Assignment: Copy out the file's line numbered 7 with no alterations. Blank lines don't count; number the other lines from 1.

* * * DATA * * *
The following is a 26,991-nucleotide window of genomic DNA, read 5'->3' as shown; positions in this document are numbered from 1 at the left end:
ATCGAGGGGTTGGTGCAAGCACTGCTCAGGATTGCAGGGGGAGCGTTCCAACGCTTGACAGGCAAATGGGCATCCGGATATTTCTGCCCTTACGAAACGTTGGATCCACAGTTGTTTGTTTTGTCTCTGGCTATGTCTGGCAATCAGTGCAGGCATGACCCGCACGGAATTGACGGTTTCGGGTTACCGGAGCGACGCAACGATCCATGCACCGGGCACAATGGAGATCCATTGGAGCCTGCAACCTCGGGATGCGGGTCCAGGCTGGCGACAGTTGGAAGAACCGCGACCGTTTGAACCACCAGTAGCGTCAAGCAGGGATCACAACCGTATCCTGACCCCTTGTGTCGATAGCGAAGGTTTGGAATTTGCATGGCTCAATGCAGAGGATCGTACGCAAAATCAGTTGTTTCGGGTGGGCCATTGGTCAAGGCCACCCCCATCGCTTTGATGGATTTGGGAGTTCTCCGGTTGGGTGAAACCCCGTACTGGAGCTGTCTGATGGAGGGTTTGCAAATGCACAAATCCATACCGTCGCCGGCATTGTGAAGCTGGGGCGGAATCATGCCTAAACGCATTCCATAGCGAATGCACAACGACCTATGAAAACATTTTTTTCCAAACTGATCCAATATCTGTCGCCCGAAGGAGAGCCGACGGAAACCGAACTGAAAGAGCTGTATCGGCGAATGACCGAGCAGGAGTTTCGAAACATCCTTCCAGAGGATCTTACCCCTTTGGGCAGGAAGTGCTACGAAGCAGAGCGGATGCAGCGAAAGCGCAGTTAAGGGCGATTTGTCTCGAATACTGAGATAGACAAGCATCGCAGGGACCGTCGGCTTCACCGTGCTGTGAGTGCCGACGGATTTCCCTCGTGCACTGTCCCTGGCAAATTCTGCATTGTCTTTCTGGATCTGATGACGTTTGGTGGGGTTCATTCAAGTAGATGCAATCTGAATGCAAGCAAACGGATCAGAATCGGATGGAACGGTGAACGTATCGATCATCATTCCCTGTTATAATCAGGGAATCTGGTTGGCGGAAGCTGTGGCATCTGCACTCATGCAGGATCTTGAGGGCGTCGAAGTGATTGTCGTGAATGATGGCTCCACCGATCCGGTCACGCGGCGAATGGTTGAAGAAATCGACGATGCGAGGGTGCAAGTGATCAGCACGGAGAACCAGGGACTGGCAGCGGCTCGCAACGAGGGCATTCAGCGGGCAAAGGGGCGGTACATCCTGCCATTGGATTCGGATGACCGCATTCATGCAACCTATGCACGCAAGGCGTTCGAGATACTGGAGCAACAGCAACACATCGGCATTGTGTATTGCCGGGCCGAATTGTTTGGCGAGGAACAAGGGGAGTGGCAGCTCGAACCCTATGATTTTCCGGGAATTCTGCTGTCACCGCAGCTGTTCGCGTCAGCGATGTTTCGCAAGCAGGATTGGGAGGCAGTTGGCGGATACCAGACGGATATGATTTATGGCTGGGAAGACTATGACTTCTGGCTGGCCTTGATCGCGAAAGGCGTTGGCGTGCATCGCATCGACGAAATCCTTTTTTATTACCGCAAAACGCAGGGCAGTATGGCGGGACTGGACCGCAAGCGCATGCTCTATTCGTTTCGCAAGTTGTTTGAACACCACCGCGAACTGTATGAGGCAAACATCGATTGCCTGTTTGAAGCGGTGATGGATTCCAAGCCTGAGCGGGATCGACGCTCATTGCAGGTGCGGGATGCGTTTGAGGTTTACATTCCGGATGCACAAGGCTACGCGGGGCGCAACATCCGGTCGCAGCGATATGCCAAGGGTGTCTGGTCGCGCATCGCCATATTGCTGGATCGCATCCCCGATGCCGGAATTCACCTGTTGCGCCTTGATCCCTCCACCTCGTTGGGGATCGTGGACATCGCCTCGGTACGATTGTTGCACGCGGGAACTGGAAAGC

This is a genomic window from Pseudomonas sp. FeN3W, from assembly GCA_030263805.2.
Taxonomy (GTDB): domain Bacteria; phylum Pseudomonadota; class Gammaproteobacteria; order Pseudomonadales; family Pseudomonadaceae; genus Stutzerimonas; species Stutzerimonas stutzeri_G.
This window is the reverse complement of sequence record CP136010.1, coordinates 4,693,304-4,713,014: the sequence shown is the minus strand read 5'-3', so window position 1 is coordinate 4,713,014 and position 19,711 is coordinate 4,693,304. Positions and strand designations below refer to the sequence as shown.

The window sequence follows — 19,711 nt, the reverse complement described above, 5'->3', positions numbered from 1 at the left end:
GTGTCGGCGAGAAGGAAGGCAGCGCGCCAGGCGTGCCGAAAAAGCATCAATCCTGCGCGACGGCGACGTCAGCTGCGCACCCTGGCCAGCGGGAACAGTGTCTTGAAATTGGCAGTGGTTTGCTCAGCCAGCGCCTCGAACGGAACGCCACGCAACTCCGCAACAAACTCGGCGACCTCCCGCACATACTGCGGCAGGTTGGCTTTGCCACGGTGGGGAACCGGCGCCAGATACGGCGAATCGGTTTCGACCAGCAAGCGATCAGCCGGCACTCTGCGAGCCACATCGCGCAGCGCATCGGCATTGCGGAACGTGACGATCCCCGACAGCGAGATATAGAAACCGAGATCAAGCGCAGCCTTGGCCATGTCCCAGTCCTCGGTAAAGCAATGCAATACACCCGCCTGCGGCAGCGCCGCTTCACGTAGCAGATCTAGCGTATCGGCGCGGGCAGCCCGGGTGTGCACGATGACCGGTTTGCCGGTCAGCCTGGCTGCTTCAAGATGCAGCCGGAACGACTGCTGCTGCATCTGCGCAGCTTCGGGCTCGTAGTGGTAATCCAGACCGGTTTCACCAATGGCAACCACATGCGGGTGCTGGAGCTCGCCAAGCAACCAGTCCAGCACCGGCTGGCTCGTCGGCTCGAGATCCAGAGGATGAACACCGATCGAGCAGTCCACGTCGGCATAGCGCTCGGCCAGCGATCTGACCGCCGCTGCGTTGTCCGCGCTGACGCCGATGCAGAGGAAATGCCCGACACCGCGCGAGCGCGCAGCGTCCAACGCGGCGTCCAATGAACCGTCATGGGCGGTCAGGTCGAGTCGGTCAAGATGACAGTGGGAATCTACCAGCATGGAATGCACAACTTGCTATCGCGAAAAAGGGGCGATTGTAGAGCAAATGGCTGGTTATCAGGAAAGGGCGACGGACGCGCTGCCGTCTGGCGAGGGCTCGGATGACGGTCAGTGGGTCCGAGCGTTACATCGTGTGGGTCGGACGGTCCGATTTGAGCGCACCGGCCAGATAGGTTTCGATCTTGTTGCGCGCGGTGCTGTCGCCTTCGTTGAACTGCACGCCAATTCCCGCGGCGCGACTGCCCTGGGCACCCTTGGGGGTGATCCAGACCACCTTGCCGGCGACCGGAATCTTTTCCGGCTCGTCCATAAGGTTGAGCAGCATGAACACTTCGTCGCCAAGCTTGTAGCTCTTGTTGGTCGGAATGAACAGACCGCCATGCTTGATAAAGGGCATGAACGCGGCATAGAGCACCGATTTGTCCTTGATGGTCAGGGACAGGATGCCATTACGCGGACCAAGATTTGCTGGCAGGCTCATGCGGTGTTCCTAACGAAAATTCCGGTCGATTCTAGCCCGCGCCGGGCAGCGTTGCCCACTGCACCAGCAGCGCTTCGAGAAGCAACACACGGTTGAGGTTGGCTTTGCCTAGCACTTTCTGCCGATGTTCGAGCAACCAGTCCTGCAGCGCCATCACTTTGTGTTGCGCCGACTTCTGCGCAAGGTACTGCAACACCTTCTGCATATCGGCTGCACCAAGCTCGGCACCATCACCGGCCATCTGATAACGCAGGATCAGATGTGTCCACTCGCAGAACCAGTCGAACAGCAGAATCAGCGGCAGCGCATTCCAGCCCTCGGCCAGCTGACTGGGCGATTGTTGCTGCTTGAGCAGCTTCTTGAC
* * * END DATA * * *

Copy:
GTGTCGGCGAGAAGGAAGGCAGCGCGCCAGGCGTGCCGAAAAAGCATCAATCCTGCGCGACGGCGACGTCAGCTGCGCACCCTGGCCAGCGGGAACAGTGTCTTGAAATTGGCAGTGGTTTGCTCAGCCAGCGCCTCGAACGGAACGCCACGCAACTCCGCAACAAACTCGGCGACCTCCCGCACATACTGCGGCAGGTTGGCTTTGCCACGGTGGGGAACCGGCGCCAGATACGGCGAATCGGTTTCGACCAGCAAGCGATCAGCCGGCACTCTGCGAGCCACATCGCGCAGCGCATCGGCATTGCGGAACGTGACGATCCCCGACAGCGAGATATAGAAACCGAGATCAAGCGCAGCCTTGGCCATGTCCCAGTCCTCGGTAAAGCAATGCAATACACCCGCCTGCGGCAGCGCCGCTTCACGTAGCAGATCTAGCGTATCGGCGCGGGCAGCCCGGGTGTGCACGATGACCGGTTTGCCGGTCAGCCTGGCTGCTTCAAGATGCAGCCGGAACGACTGCTGCTGCATCTGCGCAGCTTCGGGCTCGTAGTGGTAATCCAGACCGGTTTCACCAATGGCAACCACATGCGGGTGCTGGAGCTCGCCAAGCAACCAGTCCAGCACCGGCTGGCTCGTCGGCTCGAGATCCAGAGGATGAACACCGATCGAGCAGTCCACGTCGGCATAGCGCTCGGCCAGCGATCTGACCGCCGCTGCGTTGTCCGCGCTGACGCCGATGCAGAGGAAATGCCCGACACCGCGCGAGCGCGCAGCGTCCAACGCGGCGTCCAATGAACCGTCATGGGCGGTCAGGTCGAGTCGGTCAAGATGACAGTGGGAATCTACCAGCATGGAATGCACAACTTGCTATCGCGAAAAAGGGGCGATTGTAGAGCAAATGGCTGGTTATCAGGAAAGGGCGACGGACGCGCTGCCGTCTGGCGAGGGCTCGGATGACGGTCAGTGGGTCCGAGCGTTACATCGTGTGGGTCGGACGGTCCGATTTGAGCGCACCGGCCAGATAGGTTTCGATCTTGTTGCGCGCGGTGCTGTCGCCTTCGTTGAACTGCACGCCAATTCCCGCGGCGCGACTGCCCTGGGCACCCTTGGGGGTGATCCAGACCACCTTGCCGGCGACCGGAATCTTTTCCGGCTCGTCCATAAGGTTGAGCAGCATGAACACTTCGTCGCCAAGCTTGTAGCTCTTGTTGGTCGGAATGAACAGACCGCCATGCTTGATAAAGGGCATGAACGCGGCATAGAGCACCGATTTGTCCTTGATGGTCAGGGACAGGATGCCATTACGCGGACCAAGATTTGCTGGCAGGCTCATGCGGTGTTCCTAACGAAAATTCCGGTCGATTCTAGCCCGCGCCGGGCAGCGTTGCCCACTGCACCAGCAGCGCTTCGAGAAGCAACACACGGTTGAGGTTGGCTTTGCCTAGCACTTTCTGCCGATGTTCGAGCAACCAGTCCTGCAGCGCCATCACTTTGTGTTGCGCCGACTTCTGCGCAAGGTACTGCAACACCTTCTGCATATCGGCTGCACCAAGCTCGGCACCATCACCGGCCATCTGATAACGCAGGATCAGATGTGTCCACTCGCAGAACCAGTCGAACAGCAGAATCAGCGGCAGCGCATTCCAGCCCTCGGCCAGCTGACTGGGCGATTGTTGCTGCTTGAGCAGCTTCTTGAC